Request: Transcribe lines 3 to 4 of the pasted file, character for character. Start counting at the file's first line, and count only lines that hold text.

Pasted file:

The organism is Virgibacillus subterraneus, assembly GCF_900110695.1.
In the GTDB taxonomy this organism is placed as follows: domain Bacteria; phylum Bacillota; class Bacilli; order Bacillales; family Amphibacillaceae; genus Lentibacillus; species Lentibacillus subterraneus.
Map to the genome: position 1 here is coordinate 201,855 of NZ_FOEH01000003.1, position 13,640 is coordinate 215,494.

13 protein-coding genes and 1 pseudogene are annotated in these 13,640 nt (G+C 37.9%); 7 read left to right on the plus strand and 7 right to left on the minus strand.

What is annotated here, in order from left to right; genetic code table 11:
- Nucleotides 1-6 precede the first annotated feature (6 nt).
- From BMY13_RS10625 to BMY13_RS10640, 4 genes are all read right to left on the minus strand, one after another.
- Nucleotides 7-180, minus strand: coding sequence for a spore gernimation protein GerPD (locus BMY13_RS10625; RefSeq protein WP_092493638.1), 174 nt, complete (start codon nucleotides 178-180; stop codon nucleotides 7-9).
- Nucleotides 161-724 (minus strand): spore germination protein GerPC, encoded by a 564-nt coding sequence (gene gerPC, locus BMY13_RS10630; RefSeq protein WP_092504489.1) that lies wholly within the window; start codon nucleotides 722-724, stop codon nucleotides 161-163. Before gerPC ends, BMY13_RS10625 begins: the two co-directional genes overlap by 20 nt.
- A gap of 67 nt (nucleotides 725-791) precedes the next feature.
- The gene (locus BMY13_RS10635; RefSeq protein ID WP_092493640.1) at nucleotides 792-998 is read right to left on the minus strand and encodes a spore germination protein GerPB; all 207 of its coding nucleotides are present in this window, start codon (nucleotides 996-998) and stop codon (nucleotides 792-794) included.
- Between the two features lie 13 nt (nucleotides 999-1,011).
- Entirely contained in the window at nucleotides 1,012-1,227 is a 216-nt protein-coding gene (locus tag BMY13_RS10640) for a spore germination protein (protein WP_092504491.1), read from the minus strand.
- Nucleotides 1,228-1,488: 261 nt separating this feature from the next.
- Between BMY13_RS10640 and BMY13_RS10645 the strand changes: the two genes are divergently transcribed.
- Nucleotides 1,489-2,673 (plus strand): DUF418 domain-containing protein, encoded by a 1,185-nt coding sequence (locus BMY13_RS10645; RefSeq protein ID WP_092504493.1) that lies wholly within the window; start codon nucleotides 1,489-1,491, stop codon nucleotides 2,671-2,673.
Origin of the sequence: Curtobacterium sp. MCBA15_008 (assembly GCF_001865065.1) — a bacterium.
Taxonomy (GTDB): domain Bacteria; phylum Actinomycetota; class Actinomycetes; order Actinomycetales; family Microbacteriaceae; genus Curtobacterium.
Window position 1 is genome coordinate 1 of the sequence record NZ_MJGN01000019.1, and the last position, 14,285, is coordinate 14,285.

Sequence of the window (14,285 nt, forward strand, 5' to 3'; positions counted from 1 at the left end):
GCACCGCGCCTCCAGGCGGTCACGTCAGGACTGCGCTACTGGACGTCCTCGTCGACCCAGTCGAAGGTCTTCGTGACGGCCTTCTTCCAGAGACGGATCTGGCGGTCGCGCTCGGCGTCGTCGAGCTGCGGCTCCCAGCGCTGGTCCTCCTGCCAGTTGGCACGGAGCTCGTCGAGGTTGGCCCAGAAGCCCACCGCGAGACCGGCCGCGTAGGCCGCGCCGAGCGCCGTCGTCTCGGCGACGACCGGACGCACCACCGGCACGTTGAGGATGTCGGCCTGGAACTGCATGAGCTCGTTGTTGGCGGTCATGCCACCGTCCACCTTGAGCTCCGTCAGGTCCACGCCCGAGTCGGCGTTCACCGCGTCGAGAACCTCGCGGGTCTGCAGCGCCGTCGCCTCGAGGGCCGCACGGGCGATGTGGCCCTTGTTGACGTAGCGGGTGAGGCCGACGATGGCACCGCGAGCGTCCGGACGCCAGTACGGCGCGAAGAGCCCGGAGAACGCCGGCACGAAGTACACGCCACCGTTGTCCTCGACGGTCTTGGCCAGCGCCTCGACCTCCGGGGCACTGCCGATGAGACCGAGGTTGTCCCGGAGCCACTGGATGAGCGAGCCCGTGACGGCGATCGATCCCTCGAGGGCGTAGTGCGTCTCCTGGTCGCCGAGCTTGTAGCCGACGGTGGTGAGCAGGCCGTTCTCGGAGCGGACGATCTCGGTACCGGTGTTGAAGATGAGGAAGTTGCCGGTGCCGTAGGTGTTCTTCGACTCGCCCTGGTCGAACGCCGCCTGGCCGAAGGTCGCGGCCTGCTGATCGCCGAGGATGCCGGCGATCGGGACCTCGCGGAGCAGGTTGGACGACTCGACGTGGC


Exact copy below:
Map to the genome: position 1 here is coordinate 201,855 of NZ_FOEH01000003.1, position 13,640 is coordinate 215,494.

13 protein-coding genes and 1 pseudogene are annotated in these 13,640 nt (G+C 37.9%); 7 read left to right on the plus strand and 7 right to left on the minus strand.